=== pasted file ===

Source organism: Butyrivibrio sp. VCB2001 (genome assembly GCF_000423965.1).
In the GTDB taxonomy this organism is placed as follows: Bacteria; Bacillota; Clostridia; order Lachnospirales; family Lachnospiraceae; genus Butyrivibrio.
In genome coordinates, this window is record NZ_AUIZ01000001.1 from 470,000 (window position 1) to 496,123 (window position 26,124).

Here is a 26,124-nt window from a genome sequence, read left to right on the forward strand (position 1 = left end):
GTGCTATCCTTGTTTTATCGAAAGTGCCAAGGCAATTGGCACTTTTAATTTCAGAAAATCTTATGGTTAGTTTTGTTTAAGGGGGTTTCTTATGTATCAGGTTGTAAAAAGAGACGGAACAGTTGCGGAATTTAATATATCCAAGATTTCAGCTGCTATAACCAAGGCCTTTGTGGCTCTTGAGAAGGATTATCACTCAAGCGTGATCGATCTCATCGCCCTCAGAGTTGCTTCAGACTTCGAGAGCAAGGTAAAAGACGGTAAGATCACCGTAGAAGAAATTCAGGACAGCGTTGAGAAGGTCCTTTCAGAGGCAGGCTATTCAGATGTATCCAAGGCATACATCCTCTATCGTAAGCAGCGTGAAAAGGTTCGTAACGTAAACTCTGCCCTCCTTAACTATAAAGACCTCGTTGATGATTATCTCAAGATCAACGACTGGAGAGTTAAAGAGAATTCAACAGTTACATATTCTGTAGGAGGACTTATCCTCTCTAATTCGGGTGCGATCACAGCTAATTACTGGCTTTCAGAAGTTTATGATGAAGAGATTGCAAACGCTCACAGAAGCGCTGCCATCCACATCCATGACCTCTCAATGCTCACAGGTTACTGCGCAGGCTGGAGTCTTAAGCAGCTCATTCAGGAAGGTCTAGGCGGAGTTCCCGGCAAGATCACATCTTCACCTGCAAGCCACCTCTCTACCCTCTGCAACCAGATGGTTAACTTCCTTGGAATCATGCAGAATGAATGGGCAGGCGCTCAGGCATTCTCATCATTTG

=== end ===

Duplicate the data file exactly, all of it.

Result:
Source organism: Butyrivibrio sp. VCB2001 (genome assembly GCF_000423965.1).
In the GTDB taxonomy this organism is placed as follows: Bacteria; Bacillota; Clostridia; order Lachnospirales; family Lachnospiraceae; genus Butyrivibrio.
In genome coordinates, this window is record NZ_AUIZ01000001.1 from 470,000 (window position 1) to 496,123 (window position 26,124).

Here is a 26,124-nt window from a genome sequence, read left to right on the forward strand (position 1 = left end):
GTGCTATCCTTGTTTTATCGAAAGTGCCAAGGCAATTGGCACTTTTAATTTCAGAAAATCTTATGGTTAGTTTTGTTTAAGGGGGTTTCTTATGTATCAGGTTGTAAAAAGAGACGGAACAGTTGCGGAATTTAATATATCCAAGATTTCAGCTGCTATAACCAAGGCCTTTGTGGCTCTTGAGAAGGATTATCACTCAAGCGTGATCGATCTCATCGCCCTCAGAGTTGCTTCAGACTTCGAGAGCAAGGTAAAAGACGGTAAGATCACCGTAGAAGAAATTCAGGACAGCGTTGAGAAGGTCCTTTCAGAGGCAGGCTATTCAGATGTATCCAAGGCATACATCCTCTATCGTAAGCAGCGTGAAAAGGTTCGTAACGTAAACTCTGCCCTCCTTAACTATAAAGACCTCGTTGATGATTATCTCAAGATCAACGACTGGAGAGTTAAAGAGAATTCAACAGTTACATATTCTGTAGGAGGACTTATCCTCTCTAATTCGGGTGCGATCACAGCTAATTACTGGCTTTCAGAAGTTTATGATGAAGAGATTGCAAACGCTCACAGAAGCGCTGCCATCCACATCCATGACCTCTCAATGCTCACAGGTTACTGCGCAGGCTGGAGTCTTAAGCAGCTCATTCAGGAAGGTCTAGGCGGAGTTCCCGGCAAGATCACATCTTCACCTGCAAGCCACCTCTCTACCCTCTGCAACCAGATGGTTAACTTCCTTGGAATCATGCAGAATGAATGGGCAGGCGCTCAGGCATTCTCATCATTTG